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it is no longer possible for them to be so powerful and act like it was because that really wasn't the situation. in the particular meeting i wrote about, they realized on the economic side, on the financial side, the dollar was just shouldering too much burden. and also that other countries needed to open their markets to us. so i think one kind of similarity here is i think we're coming to an end of an era now. you know, over the last several decades, the u.s. is really -- has had to see more and more power, not necessarily
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leadership. but we have to -- we need the cooperation of other countries more and more than we ever did before. i think that's true. you were in the middle of the crisis in 2008. it's true with the pandemic. it's true with climate change. there is almost no big problem in which the need for stronger alliances and stronger cooperation even with countries that we don't care for is really important. i think we're entering another era in which we have to reconsider how the u.s. relates to other countries. that's one similarity. we go back to what peterson said. you know, we can blame the europeans and we can blame the chun he's. i'm not saying that, you know,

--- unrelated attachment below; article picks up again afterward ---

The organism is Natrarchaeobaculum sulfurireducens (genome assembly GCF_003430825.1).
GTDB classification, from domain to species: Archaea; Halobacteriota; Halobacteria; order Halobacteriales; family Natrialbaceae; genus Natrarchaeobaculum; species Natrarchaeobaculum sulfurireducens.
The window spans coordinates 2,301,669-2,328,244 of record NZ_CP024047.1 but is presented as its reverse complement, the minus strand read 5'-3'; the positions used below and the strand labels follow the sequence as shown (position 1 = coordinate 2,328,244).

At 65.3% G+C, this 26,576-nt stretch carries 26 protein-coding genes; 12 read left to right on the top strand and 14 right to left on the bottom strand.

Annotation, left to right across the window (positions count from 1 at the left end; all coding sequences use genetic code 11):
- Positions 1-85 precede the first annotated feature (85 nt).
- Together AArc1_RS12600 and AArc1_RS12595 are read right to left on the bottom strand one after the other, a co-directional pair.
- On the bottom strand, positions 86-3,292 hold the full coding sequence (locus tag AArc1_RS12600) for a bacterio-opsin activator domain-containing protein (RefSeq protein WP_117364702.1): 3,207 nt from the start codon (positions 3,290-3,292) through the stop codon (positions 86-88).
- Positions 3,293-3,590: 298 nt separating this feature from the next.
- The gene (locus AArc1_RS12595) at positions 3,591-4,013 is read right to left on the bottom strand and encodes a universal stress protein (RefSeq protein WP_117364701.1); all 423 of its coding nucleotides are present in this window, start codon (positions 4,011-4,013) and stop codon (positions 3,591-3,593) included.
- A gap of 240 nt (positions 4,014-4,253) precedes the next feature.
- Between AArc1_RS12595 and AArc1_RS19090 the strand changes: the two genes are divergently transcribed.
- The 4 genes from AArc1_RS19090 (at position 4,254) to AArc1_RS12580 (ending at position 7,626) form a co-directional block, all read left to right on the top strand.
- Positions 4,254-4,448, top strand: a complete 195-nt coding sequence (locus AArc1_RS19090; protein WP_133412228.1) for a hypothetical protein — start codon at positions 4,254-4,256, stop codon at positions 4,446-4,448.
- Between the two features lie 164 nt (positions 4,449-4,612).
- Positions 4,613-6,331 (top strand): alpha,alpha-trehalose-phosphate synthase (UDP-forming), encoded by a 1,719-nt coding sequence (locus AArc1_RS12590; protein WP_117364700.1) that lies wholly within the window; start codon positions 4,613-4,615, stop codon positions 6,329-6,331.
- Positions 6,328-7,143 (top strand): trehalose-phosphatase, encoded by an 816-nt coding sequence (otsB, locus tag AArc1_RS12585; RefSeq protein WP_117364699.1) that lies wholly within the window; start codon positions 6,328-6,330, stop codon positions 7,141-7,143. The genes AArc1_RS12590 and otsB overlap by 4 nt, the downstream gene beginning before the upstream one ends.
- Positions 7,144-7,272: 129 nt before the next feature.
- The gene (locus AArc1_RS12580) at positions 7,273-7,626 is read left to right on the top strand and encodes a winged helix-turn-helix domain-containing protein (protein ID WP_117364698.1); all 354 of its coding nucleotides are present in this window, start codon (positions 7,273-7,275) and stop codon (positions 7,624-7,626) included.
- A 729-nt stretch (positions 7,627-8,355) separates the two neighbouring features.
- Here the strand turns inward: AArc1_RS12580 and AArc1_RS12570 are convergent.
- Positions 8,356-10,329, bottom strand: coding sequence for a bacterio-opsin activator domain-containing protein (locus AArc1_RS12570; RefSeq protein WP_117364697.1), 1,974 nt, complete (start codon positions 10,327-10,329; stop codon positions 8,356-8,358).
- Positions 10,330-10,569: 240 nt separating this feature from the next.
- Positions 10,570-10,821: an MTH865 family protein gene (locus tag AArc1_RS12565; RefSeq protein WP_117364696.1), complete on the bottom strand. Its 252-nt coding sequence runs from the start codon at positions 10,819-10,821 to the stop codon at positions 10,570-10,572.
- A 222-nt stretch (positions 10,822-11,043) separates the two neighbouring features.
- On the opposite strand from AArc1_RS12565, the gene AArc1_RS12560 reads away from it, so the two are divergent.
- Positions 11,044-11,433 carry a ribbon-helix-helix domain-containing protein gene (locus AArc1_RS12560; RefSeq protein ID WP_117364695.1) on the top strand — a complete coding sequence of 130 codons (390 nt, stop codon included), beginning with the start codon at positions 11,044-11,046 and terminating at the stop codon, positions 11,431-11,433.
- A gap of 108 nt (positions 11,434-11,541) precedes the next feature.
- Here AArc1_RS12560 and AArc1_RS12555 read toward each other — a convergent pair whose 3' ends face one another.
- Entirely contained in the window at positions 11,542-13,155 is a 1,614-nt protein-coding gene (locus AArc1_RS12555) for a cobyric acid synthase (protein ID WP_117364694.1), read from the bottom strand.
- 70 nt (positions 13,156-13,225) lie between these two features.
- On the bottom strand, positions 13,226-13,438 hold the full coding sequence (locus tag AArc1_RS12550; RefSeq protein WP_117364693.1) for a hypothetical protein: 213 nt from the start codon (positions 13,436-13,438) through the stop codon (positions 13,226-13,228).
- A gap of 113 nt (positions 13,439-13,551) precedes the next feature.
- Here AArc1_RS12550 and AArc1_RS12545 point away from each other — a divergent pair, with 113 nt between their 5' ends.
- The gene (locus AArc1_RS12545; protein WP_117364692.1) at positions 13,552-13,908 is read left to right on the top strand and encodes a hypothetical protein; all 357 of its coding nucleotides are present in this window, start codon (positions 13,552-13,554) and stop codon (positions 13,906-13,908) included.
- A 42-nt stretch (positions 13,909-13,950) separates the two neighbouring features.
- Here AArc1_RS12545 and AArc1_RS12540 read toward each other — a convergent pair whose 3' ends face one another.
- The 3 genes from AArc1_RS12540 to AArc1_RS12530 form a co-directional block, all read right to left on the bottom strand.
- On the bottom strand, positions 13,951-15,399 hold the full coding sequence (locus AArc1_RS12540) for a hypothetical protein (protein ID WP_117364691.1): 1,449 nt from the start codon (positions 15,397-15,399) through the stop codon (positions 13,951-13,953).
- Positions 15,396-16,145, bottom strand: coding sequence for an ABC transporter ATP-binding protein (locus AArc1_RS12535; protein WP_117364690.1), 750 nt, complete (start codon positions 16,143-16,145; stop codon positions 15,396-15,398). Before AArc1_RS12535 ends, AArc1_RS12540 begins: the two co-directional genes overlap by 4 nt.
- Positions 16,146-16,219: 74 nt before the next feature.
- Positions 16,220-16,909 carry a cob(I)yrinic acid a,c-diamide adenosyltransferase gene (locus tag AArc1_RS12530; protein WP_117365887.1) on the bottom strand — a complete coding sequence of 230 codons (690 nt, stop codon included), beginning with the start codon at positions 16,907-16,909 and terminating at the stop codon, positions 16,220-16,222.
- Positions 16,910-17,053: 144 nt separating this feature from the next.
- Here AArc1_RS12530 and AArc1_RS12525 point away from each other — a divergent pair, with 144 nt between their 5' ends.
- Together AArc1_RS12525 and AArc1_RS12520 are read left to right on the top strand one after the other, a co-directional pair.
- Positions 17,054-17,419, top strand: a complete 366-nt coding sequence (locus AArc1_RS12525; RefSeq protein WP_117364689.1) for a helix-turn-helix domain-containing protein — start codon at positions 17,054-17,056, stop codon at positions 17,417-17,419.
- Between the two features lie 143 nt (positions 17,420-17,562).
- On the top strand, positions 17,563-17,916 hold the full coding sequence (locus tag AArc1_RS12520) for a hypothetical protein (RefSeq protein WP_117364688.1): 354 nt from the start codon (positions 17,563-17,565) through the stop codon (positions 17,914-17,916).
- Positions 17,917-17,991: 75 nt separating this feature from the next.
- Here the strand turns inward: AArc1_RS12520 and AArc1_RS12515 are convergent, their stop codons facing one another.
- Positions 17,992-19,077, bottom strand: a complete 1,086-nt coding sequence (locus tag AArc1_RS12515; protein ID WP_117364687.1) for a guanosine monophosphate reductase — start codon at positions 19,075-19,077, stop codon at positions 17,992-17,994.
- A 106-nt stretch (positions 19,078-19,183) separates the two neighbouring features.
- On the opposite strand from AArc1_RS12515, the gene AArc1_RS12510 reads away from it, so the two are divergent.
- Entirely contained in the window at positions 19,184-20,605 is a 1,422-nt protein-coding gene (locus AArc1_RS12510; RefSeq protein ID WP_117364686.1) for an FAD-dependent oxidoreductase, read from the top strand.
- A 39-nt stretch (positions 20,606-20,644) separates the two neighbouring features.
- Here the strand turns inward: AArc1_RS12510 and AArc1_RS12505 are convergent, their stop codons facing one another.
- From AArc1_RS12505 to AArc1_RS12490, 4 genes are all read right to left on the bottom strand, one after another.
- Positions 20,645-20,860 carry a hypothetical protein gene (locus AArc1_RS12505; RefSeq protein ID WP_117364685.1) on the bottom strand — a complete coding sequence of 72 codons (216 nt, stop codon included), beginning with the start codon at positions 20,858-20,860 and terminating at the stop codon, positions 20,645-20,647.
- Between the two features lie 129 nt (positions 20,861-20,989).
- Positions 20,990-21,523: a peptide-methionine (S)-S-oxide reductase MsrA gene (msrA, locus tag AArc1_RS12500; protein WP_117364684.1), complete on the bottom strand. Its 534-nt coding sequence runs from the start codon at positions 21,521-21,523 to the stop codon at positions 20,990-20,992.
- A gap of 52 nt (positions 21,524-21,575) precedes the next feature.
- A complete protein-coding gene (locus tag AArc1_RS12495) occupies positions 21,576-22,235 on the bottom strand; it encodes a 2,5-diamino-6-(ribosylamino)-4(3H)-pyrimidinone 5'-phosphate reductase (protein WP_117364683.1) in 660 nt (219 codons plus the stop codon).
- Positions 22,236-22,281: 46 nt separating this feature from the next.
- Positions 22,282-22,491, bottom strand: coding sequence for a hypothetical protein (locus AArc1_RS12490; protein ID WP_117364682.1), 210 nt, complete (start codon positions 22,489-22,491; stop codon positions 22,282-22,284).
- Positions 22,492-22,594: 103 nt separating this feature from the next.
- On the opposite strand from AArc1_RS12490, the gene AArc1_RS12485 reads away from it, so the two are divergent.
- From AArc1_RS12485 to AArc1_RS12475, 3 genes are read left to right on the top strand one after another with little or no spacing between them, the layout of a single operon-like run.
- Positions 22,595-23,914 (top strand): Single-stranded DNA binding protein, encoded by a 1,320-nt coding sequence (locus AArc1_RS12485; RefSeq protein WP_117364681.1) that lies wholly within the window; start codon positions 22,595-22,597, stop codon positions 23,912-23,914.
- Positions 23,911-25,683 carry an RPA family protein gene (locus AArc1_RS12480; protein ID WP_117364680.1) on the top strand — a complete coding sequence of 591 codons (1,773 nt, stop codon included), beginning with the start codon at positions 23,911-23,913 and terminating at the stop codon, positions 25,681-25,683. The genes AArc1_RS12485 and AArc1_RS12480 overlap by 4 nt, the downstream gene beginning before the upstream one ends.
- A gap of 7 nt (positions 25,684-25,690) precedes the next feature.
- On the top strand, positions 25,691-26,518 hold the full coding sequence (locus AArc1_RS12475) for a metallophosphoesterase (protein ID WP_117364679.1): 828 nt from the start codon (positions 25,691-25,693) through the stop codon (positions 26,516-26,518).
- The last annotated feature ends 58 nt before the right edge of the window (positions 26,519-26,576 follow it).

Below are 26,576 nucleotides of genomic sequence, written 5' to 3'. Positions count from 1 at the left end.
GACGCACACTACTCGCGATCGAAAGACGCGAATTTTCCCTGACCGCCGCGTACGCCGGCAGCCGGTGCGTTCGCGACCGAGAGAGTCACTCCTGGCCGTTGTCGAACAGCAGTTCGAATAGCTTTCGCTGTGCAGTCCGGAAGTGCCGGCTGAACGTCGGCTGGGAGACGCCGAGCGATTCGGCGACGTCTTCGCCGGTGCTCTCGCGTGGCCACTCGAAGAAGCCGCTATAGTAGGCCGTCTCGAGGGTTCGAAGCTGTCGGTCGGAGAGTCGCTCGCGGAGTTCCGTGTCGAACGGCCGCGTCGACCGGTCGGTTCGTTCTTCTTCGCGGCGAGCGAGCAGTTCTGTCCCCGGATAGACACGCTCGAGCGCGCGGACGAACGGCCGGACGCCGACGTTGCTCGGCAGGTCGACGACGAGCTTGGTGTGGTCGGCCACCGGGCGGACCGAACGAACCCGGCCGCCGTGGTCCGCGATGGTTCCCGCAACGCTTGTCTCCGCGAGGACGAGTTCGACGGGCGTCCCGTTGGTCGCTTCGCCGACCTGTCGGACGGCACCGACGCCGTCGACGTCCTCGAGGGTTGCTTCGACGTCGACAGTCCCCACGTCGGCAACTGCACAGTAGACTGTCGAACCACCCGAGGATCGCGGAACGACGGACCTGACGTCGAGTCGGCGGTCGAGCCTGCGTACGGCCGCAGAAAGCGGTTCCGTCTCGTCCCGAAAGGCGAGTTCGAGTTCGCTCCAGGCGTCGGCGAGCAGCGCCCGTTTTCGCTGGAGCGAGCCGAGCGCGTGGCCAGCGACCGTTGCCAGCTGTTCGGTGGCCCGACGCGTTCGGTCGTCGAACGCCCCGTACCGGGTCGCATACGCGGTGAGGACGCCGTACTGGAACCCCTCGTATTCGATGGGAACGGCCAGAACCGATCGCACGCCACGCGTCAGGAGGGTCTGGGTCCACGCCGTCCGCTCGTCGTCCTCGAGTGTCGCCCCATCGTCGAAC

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i'm certainly not saying that it's without that. but until we get our act together at home, until we really begin to invest in technology and particularly the human capital, until we build the infrastructure and not just, you know, keep talking about roads and ports. cyber infrastructure, we're not going to be anywhere near as competitive or prosperous as, you know, as we have the potential for. when big difference is -- and you eluded to that, richard, is that in 1971, nixon was able to get a consensus behind big policies. nixon faced a house and senate